You may know that impressionism began in France in the second half of the 1800s, when artists like Monet and Renoir broke from formal styles to embrace dreamy techniques and then-unconventional outdoor settings. But much less widely known is Australia’s own school of impressionists, an energetic community of local artists who created their own scene, developing a body of works in conversation with one another.
That robust ecosystem is the focus of She-Oak and Sunlight: Australian Impressionism, an ambitious new show running at The Ian Potter Centre: NGV Australia, Fed Square until Sunday August 22. Spanning more than 250 works, the exhibition presents a cross-section of local artists working at home and abroad around the start of the 20th century, reflecting the seismic shifts taking place in the world around them.
“It was an incredibly formative moment for Australia,” says Sophie Gerhard, assistant curator of Australian art at NGV. “Melbourne was the most wealthy city in the world due to the gold rush. There was a real impetus for change, and [artists] were reacting to these societal changes.”
As well as responding to foreign movements such as French impressionism, Australia’s impressionists were inspired by the country’s vast natural landscape. “Impressionism in Australia started off in this dense bushland, with Frederick McCubbin going into the Macedon Ranges, which were so green,” Gerhard says, referencing the 1886 piece Lost. “You [almost] can hear the cracking of the sticks beneath your feet. And so many of these artists [paint] wonderful snapshots of the ocean.”
Some of the beach images even have sand incidentally mixed in with the paint. Aiming to shed new light on a well-loved artistic movement, NGV’s curators have included many lesser-known names and works, such as student-era wood samples handpainted by May Vale. These hang alongside iconic canvases like Tom Roberts’s 1890 painting Shearing the Rams.
As an introduction to the exhibition, Gerhard spoke to Broadsheet about five breakout works.
Iso Rae Young Girl, Étaples (1892)
With a happy toddler taking up nearly the whole canvas, which was unusual in 19th-century children’s portraiture, this piece is a new acquisition for NGV. “It’s a really nice narrative of an Australian artist working in France at the time,” says Gerhard. “We don’t know who the child is, but we think it was someone very important to her.” Supporting that idea is the fact Rae painted the same child on multiple occasions, and held onto this particular piece throughout her lifetime.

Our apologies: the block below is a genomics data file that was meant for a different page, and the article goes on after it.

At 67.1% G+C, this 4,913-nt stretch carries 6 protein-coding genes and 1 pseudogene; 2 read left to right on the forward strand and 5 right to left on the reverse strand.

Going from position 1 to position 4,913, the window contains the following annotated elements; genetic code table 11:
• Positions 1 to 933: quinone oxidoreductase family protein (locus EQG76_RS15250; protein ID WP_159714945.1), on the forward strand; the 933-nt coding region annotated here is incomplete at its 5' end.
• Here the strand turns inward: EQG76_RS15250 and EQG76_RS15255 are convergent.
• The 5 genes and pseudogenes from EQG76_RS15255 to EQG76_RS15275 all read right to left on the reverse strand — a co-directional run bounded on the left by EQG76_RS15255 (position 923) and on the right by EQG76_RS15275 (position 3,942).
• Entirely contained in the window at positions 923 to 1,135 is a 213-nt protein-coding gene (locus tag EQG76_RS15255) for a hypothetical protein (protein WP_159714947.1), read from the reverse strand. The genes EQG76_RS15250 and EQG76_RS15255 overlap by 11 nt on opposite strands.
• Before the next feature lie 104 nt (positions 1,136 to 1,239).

Charles Conder Hot Wind (1889)
Bordering on the surreal, Hot Wind portrays a blonde woman lying on a beach before an approaching snake, blowing smoke from a brazier toward a distant city. “Conder was really influenced by what was happening in Europe with regards to symbolism and conversations around the femme fatale,” says Gerhard. “There was a lot of anxiety about women gaining more freedom and rights. A lot of images painted the femme fatale in a scary, anxiety-provoking light.”
Tom Roberts, She-Oak and Sunlight (1889)
The exhibition’s title piece is part of a striking collection of smaller nine- by five-centimetre works, often painted on the back of cigar-box lids. This piece is larger, at 30centimetres square, but still smaller than most paintings of the time. Its textured brushstrokes portray a serene slice of the natural world. Roberts even had this work framed on his studio wall, Gerhard says, “so he really liked it too”.
Ethel Carrick, Flower Market (1907)
This piece, with its smudged colours and faceless shoppers, comes from the English-born Carrick, who adopted Australia as a home for much of her life. “At the time she was working in France, so we have this great perspective of her capturing the French essence of impressionism,” says Gerhard. “It’s really bright and backlit, and super colourful. It’s very French, with these bourgeois society members promenading.”
Arthur Streeton, The Purple Noon’s Transparent Might (1896)
Presenting an aerial view of New South Wales’s Hawkesbury River at a particularly low ebb, this sweeping landscape work was painted from an overlooking hill. “It’s hung really prominently in the exhibition,” Gerhard says, “and it’s just undergone an incredible conservation treatment where we’ve deep-cleaned it. So it’s actually never been seen in this light before. The colours are just so different now.”
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